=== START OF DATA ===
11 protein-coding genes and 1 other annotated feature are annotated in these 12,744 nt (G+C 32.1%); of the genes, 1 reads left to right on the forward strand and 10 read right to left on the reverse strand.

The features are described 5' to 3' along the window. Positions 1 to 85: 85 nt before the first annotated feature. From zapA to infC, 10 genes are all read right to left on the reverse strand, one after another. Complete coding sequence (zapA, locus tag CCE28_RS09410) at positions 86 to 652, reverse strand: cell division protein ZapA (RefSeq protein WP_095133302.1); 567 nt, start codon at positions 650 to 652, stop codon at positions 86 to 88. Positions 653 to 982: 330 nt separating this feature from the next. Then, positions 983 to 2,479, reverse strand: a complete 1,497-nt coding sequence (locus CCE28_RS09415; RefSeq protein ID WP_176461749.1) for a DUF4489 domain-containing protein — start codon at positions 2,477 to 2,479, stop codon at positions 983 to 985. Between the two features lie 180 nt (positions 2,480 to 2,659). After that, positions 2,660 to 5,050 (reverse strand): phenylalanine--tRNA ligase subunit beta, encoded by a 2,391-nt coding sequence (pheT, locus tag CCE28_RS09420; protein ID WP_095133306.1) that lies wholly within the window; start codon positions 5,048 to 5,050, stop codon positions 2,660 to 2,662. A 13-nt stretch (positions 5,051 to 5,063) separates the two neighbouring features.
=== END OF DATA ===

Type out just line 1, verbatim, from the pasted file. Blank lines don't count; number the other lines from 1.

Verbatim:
11 protein-coding genes and 1 other annotated feature are annotated in these 12,744 nt (G+C 32.1%); of the genes, 1 reads left to right on the forward strand and 10 read right to left on the reverse strand.